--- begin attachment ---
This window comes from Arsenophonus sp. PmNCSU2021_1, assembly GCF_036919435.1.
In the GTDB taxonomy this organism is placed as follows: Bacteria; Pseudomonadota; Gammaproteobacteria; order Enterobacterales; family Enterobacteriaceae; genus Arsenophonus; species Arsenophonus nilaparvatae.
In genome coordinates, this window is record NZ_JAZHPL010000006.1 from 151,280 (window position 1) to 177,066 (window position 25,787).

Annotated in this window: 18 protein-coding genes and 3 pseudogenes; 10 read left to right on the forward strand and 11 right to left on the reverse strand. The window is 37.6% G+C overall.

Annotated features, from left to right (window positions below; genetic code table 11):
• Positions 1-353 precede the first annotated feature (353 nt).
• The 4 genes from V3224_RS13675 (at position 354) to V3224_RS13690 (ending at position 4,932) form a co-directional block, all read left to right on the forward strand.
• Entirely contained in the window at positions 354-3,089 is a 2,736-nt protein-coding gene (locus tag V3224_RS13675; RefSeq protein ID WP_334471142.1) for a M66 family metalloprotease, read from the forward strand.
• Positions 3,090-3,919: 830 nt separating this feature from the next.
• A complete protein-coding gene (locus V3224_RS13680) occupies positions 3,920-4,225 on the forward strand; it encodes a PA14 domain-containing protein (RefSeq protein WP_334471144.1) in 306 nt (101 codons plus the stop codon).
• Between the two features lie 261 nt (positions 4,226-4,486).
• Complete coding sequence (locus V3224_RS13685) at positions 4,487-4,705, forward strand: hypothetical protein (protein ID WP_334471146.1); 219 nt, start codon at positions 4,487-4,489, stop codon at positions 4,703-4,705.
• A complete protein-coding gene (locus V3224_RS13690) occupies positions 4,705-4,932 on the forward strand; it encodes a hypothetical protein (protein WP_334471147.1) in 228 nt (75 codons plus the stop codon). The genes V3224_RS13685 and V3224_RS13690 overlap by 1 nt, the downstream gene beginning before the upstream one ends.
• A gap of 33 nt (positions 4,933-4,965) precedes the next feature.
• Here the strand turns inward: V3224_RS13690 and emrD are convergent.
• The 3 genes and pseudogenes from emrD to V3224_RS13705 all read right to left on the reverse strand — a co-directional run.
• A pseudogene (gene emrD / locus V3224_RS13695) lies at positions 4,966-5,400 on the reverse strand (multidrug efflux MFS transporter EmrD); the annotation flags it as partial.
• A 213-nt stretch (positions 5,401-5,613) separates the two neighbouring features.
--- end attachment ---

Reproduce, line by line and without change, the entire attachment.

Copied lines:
This window comes from Arsenophonus sp. PmNCSU2021_1, assembly GCF_036919435.1.
In the GTDB taxonomy this organism is placed as follows: Bacteria; Pseudomonadota; Gammaproteobacteria; order Enterobacterales; family Enterobacteriaceae; genus Arsenophonus; species Arsenophonus nilaparvatae.
In genome coordinates, this window is record NZ_JAZHPL010000006.1 from 151,280 (window position 1) to 177,066 (window position 25,787).

Annotated in this window: 18 protein-coding genes and 3 pseudogenes; 10 read left to right on the forward strand and 11 right to left on the reverse strand. The window is 37.6% G+C overall.

Annotated features, from left to right (window positions below; genetic code table 11):
• Positions 1-353 precede the first annotated feature (353 nt).
• The 4 genes from V3224_RS13675 (at position 354) to V3224_RS13690 (ending at position 4,932) form a co-directional block, all read left to right on the forward strand.
• Entirely contained in the window at positions 354-3,089 is a 2,736-nt protein-coding gene (locus tag V3224_RS13675; RefSeq protein ID WP_334471142.1) for a M66 family metalloprotease, read from the forward strand.
• Positions 3,090-3,919: 830 nt separating this feature from the next.
• A complete protein-coding gene (locus V3224_RS13680) occupies positions 3,920-4,225 on the forward strand; it encodes a PA14 domain-containing protein (RefSeq protein WP_334471144.1) in 306 nt (101 codons plus the stop codon).
• Between the two features lie 261 nt (positions 4,226-4,486).
• Complete coding sequence (locus V3224_RS13685) at positions 4,487-4,705, forward strand: hypothetical protein (protein ID WP_334471146.1); 219 nt, start codon at positions 4,487-4,489, stop codon at positions 4,703-4,705.
• A complete protein-coding gene (locus V3224_RS13690) occupies positions 4,705-4,932 on the forward strand; it encodes a hypothetical protein (protein WP_334471147.1) in 228 nt (75 codons plus the stop codon). The genes V3224_RS13685 and V3224_RS13690 overlap by 1 nt, the downstream gene beginning before the upstream one ends.
• A gap of 33 nt (positions 4,933-4,965) precedes the next feature.
• Here the strand turns inward: V3224_RS13690 and emrD are convergent.
• The 3 genes and pseudogenes from emrD to V3224_RS13705 all read right to left on the reverse strand — a co-directional run.
• A pseudogene (gene emrD / locus V3224_RS13695) lies at positions 4,966-5,400 on the reverse strand (multidrug efflux MFS transporter EmrD); the annotation flags it as partial.
• A 213-nt stretch (positions 5,401-5,613) separates the two neighbouring features.